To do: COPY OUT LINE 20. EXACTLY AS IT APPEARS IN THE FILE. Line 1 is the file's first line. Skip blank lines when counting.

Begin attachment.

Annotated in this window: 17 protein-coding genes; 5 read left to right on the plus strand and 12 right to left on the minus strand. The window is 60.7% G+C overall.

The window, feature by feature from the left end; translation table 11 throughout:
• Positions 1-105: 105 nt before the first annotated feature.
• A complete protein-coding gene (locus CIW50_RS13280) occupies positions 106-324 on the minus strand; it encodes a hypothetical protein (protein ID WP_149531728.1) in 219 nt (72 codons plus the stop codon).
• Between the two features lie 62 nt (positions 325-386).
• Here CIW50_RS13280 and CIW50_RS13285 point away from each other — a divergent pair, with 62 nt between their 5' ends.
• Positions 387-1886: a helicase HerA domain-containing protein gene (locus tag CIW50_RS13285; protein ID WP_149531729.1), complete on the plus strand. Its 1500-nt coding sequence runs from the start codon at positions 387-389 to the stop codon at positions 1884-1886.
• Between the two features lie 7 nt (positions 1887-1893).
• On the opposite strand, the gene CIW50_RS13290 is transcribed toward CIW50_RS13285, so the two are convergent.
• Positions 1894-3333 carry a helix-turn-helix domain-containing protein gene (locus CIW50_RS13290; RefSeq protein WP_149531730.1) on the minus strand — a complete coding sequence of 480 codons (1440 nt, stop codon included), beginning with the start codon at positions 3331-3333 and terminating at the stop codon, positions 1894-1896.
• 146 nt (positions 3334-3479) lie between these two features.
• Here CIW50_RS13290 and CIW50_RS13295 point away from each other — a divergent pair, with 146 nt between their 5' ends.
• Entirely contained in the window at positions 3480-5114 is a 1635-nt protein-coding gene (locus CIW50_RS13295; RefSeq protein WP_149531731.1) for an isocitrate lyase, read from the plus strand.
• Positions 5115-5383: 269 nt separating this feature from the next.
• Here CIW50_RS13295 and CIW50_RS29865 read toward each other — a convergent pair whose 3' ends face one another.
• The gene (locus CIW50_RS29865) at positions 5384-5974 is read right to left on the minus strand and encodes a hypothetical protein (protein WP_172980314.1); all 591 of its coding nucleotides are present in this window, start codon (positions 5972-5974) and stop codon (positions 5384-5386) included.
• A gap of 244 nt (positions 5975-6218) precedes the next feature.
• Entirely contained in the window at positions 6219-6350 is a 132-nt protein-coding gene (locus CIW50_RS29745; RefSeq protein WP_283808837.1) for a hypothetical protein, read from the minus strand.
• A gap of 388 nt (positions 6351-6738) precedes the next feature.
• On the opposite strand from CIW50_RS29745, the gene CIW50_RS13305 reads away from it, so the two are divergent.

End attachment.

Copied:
• On the opposite strand from CIW50_RS29745, the gene CIW50_RS13305 reads away from it, so the two are divergent.